Jim Carr's comments senseless, clumsy, B.C. leader says

Laura Payton,

OTTAWA - Natural Resources Minister Jim Carr's assertion the police and military will deal with civil disobedience over pipeline projects was "stupid and clumsy," a British Columbia grand chief says.

Stewart Phillip, grand chief of the Union of British Columbia Indian Chiefs, says Carr's remarks Wednesday to an audience in Calgary were "stupid, stupid, stupid."

"I think it was an incredibly stupid and clumsy statement to make in an already volatile situation, [on] a deeply emotional issue here in British Columbia. And it's just absolutely senseless, counter-productive and unhelpful," Phillip said in an interview with Evan Solomon, host of CTV's Question Period.


Stewart Phillip

Stewart Phillip, grand chief of the Union of British Columbia Indian Chiefs, speaks to CTV's Question Period from Vancouver.

Asked what would happen if pipeline protesters used civil disobedience and unrest to make their case, Carr told a Calgary Chamber of Commerce audience that the military or police would ensure people's safety.

"If people chose for their own reasons not to be peaceful then the government of Canada, through its defence forces, through its police forces will ensure that people are kept safe," Carr said.

"We have a history of peaceful dialogue and dissent in Canada. I certainly hope that tradition will continue. If people for their own reasons determine that’s not the path they want to follow then we live under the rule of law."

Speaking to reporters, Carr later said "law enforcement officials do what they're paid to do. It's as simple as that."

On Friday, Carr's spokeswoman said he "did not mean to suggest action would be taken against protesters."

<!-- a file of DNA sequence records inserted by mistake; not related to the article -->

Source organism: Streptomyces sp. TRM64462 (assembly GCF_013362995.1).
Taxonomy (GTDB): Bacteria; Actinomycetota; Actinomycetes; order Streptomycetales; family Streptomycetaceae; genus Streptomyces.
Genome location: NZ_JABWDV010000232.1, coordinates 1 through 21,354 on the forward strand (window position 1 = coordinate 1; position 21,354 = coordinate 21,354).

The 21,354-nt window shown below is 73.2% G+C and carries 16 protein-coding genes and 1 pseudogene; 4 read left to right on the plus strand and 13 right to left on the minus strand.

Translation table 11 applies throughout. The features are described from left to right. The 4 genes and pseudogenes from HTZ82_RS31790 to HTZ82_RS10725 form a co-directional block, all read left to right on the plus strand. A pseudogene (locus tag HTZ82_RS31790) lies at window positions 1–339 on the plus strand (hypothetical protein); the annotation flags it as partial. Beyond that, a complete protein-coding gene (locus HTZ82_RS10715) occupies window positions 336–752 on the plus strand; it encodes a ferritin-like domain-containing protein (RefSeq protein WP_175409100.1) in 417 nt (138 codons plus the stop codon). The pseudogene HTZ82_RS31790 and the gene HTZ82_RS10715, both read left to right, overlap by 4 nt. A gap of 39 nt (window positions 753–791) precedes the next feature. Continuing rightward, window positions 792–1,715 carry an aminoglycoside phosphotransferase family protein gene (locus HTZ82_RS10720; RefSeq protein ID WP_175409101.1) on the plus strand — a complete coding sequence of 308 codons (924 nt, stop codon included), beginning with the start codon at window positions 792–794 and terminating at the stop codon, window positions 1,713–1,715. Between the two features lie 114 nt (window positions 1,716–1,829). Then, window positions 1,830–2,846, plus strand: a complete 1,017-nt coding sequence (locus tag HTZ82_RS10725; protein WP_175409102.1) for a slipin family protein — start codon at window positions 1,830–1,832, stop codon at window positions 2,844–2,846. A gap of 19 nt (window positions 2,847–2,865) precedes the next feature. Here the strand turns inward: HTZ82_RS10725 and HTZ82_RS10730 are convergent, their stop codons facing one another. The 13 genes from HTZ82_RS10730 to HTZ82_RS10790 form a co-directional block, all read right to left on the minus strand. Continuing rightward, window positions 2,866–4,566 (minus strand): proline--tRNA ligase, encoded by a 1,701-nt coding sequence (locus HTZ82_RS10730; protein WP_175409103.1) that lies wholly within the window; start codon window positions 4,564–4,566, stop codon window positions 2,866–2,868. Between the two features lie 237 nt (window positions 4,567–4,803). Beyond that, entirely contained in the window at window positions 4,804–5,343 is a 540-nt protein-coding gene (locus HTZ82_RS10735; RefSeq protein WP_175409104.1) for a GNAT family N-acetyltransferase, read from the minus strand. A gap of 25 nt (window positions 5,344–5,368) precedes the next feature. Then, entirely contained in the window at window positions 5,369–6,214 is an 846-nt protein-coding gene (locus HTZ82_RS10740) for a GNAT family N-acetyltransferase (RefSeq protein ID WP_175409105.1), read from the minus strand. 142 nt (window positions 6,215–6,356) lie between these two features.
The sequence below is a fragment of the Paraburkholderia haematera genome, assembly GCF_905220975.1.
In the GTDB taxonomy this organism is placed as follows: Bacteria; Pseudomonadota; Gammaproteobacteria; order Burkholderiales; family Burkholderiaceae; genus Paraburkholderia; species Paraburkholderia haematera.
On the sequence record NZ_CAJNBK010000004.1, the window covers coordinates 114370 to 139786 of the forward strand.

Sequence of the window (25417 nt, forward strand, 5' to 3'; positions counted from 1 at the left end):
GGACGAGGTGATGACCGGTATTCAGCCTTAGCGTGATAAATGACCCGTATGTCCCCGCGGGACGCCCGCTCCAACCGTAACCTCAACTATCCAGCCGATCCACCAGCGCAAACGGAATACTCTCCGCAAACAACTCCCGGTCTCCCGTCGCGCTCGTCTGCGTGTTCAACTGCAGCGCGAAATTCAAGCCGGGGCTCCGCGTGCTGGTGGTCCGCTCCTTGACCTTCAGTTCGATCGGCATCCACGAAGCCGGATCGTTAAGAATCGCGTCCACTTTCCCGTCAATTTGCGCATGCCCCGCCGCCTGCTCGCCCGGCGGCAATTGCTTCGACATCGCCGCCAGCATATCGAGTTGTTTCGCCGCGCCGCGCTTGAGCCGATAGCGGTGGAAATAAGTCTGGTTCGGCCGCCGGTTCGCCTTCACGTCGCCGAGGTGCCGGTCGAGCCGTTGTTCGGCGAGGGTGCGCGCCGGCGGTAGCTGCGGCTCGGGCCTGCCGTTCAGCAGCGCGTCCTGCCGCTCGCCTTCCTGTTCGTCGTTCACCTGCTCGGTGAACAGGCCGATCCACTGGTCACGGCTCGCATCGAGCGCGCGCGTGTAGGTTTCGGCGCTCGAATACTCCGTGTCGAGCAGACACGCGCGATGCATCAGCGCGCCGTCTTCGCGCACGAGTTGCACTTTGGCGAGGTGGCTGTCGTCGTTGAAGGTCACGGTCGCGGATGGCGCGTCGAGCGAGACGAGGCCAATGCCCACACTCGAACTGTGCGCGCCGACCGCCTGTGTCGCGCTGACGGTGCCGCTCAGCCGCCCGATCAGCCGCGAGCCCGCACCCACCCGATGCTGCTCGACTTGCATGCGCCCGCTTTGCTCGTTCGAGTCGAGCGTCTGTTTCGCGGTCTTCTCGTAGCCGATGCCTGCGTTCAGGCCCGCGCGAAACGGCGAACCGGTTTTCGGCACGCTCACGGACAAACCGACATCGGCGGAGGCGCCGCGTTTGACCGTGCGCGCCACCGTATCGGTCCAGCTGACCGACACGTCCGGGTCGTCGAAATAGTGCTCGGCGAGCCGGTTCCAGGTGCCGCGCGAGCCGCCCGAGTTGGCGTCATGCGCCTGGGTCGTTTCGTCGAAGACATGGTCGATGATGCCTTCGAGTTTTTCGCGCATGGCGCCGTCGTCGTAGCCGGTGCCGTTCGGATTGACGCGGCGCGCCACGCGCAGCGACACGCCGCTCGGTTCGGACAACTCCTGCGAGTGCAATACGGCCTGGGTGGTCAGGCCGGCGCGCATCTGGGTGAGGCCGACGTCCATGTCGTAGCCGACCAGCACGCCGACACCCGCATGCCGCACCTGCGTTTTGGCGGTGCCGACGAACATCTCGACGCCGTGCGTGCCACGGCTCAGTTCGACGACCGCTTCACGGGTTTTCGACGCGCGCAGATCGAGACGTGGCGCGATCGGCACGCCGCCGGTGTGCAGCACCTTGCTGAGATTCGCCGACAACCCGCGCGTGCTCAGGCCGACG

British Columbia has seen a number of protests since Prime Minister Justin Trudeau approved Kinder Morgan's Trans Mountain pipeline, which will run through Vancouver.

Phillip said the statement has an immense political cost for the Liberals, noting thousands of Indigenous Canadians supported Trudeau "with respect to his commitments to the environment, to completely redoing the Canadian Environmental Assessment processes and the National Energy Board oversight legislation and policies. He's done neither."

"He's broken all of his promises and commitments, and we're certainly not about to continue supporting his government given this betrayal."

In a separate interview on CTV's Question Period, Transport Minister Marc Garneau touted the conditions imposed on Kinder Morgan by the National Energy Board, as well as the federal government's new oceans protection plan.

"We recognize that people can express themselves on [the pipeline], and I'm sure that they will. And ... it's very clear that we need to explain it, because once people understand what the measures are, they're reassured," he said.

"This is very muscular. It's very robust. It addresses the concerns with respect to marine safety."

Garneau says the Liberals are behind the Charter and fully recognize the right for Canadians to express themselves.

"Some Canadians have strong emotions about some of the things that are decided by the government, and they have the right to express it. We fully recognize that and we are confident that they're going to do it peacefully," he said.

Phillip says British Columbians are organizing against the Trans Mountain pipeline.

"The battle is just beginning here on the West Coast," he said.